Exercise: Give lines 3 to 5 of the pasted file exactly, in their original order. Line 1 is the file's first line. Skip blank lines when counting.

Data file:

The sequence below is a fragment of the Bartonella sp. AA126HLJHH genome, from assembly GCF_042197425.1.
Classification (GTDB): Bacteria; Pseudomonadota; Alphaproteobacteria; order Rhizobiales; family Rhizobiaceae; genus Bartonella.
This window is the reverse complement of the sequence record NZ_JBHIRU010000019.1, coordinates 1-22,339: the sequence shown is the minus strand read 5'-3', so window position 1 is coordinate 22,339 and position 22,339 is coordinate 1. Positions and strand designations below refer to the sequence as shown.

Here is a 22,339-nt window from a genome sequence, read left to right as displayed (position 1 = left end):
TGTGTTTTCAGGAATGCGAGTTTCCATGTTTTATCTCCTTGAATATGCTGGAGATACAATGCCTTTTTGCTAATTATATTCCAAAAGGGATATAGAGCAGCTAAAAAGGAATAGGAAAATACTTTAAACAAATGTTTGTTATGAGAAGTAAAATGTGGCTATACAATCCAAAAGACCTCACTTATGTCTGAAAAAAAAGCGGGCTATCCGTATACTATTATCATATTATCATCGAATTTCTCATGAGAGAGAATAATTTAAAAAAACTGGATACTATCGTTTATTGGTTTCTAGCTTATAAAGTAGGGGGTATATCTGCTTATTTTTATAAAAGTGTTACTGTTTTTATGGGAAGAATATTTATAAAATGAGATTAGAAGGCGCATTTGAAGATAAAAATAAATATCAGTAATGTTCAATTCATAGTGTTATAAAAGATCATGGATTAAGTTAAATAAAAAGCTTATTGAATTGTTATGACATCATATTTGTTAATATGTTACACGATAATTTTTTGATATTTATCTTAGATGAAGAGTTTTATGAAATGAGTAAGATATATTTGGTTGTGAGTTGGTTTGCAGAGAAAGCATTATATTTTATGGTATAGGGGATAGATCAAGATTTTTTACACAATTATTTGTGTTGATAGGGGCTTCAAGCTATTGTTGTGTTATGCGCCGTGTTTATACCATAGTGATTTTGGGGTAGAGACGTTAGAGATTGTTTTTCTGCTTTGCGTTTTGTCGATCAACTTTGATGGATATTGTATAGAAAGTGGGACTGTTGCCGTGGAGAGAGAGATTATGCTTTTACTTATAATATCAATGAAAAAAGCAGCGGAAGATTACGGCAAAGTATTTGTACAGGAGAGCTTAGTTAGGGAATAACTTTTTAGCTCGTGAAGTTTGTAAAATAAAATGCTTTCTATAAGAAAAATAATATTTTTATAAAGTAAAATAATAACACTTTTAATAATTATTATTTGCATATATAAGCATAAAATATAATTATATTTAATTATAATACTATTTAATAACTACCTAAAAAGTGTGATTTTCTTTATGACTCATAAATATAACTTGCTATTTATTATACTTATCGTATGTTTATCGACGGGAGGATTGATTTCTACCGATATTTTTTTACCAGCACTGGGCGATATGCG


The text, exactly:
This window is the reverse complement of the sequence record NZ_JBHIRU010000019.1, coordinates 1-22,339: the sequence shown is the minus strand read 5'-3', so window position 1 is coordinate 22,339 and position 22,339 is coordinate 1. Positions and strand designations below refer to the sequence as shown.

Here is a 22,339-nt window from a genome sequence, read left to right as displayed (position 1 = left end):
TGTGTTTTCAGGAATGCGAGTTTCCATGTTTTATCTCCTTGAATATGCTGGAGATACAATGCCTTTTTGCTAATTATATTCCAAAAGGGATATAGAGCAGCTAAAAAGGAATAGGAAAATACTTTAAACAAATGTTTGTTATGAGAAGTAAAATGTGGCTATACAATCCAAAAGACCTCACTTATGTCTGAAAAAAAAGCGGGCTATCCGTATACTATTATCATATTATCATCGAATTTCTCATGAGAGAGAATAATTTAAAAAAACTGGATACTATCGTTTATTGGTTTCTAGCTTATAAAGTAGGGGGTATATCTGCTTATTTTTATAAAAGTGTTACTGTTTTTATGGGAAGAATATTTATAAAATGAGATTAGAAGGCGCATTTGAAGATAAAAATAAATATCAGTAATGTTCAATTCATAGTGTTATAAAAGATCATGGATTAAGTTAAATAAAAAGCTTATTGAATTGTTATGACATCATATTTGTTAATATGTTACACGATAATTTTTTGATATTTATCTTAGATGAAGAGTTTTATGAAATGAGTAAGATATATTTGGTTGTGAGTTGGTTTGCAGAGAAAGCATTATATTTTATGGTATAGGGGATAGATCAAGATTTTTTACACAATTATTTGTGTTGATAGGGGCTTCAAGCTATTGTTGTGTTATGCGCCGTGTTTATACCATAGTGATTTTGGGGTAGAGACGTTAGAGATTGTTTTTCTGCTTTGCGTTTTGTCGATCAACTTTGATGGATATTGTATAGAAAGTGGGACTGTTGCCGTGGAGAGAGAGATTATGCTTTTACTTATAATATCAATGAAAAAAGCAGCGGAAGATTACGGCAAAGTATTTGTACAGGAGAGCTTAGTTAGGGAATAACTTTTTAGCTCGTGAAGTTTGTAAAATAAAATGCTTTCTATAAGAAAAATAATATTTTTATAAAGTAAAATAATAACACTTTTAATAATTATTATTTGCATATATAAGCATAAAATATAATTATATTTAATTATAATACTATTTAATAACTACCTAAAAAGTGTGATTTTCTTTATGACTCATAAATATAACTTGCTATTTATTATACTTATCGTATGTTTATCGACGGGAGGATTGATTTCTACCGATATTTTTTTACCAGCACTGGGCGATATGCG